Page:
Michael Lewis on His New Book About Trump’s Wholesale Destruction of the Government

Photo: David Paul Morris/Bloomberg via Getty Images

Shortly before Donald Trump took office, the retired Air Force lieutenant general in charge of the country’s nuclear weapons program packed up his office. He’d submitted his resignation, as required, and no one from the incoming Trump team told him to stick around. Trump’s Day One drew closer, and only after Ernest Moniz, the outgoing Energy Secretary, personally called some senators to alert them to what was going on did the Trump team perk up. It was the day before the inauguration when the officer got the call: Please bring back your belongings, he was told. The job’s still yours. Crisis averted, for now.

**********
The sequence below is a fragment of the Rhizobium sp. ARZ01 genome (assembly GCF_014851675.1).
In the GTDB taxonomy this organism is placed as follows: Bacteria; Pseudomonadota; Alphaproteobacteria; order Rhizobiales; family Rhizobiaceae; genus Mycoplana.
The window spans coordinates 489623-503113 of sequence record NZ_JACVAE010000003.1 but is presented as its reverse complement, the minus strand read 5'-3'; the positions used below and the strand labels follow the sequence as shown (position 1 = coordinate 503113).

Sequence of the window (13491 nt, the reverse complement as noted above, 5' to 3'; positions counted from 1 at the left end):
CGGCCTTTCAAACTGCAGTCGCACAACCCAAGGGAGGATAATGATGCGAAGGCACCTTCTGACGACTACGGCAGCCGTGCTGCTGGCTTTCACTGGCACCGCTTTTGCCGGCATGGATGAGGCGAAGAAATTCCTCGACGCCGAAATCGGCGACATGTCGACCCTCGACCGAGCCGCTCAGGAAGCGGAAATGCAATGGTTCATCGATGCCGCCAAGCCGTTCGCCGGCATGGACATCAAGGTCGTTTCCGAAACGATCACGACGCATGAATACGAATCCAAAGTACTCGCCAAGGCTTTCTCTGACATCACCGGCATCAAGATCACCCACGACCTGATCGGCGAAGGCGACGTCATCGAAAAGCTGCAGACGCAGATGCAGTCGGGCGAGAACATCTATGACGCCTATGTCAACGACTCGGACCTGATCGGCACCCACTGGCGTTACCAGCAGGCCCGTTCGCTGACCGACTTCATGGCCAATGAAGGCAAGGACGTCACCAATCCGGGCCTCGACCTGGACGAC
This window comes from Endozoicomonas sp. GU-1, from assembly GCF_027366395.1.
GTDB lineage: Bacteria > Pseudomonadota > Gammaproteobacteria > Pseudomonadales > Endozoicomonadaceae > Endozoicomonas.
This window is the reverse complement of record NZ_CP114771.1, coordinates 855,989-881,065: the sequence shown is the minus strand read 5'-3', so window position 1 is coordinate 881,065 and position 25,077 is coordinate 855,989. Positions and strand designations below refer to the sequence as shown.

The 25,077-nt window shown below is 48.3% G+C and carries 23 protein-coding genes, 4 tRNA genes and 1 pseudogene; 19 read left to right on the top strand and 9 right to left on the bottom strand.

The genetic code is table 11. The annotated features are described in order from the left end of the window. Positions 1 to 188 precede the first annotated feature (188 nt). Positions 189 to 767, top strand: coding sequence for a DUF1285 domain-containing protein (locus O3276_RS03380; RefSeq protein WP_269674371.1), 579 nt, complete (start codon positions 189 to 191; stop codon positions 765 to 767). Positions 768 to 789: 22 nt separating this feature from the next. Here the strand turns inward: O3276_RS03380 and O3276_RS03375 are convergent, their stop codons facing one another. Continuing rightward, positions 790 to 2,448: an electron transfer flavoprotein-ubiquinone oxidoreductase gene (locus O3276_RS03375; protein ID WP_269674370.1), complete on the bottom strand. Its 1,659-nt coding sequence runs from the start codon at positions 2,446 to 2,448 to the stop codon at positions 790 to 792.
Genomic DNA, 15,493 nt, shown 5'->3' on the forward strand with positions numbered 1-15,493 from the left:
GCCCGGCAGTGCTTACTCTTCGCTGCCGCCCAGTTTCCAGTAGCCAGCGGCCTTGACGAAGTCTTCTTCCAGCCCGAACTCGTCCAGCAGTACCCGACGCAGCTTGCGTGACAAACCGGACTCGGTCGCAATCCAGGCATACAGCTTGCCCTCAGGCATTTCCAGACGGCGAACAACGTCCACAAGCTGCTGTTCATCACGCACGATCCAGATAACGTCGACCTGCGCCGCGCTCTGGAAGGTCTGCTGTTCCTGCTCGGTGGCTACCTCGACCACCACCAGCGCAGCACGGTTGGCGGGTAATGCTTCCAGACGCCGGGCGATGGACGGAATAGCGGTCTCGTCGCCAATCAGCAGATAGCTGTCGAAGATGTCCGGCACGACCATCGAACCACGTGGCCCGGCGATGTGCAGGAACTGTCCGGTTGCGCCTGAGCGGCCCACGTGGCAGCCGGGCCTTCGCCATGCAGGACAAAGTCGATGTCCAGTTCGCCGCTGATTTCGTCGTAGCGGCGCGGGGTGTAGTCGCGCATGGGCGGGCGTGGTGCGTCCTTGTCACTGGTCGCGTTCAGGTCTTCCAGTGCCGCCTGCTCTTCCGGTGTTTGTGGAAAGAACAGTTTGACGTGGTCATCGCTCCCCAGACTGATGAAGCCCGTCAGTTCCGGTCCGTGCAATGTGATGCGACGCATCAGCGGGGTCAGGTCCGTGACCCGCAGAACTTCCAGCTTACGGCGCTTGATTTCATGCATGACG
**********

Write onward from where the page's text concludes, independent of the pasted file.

This anecdote of Trump team incompetence is one genre of tale told by Michael Lewis — the author of a ton of books you’ve read — in his new offering, The Fifth Risk. Other stories in the book cover mismanagement, and others still look at a more targeted kind of destruction. Take, for example, the case of the weather. Over at the National Oceanic and Atmospheric Administration, bureaucrats await the arrival of Barry Myers, Trump’s pick to lead the administration. Myers got the nod after years of lobbying to stop the National Weather Service from communicating with citizens in his private capacity as the head of AccuWeather — which, itself, relies on the government’s weather information. If you’re not concerned about the prospect of weather forecasts that are reserved for those who pay for them, Lewis suggests, you should be.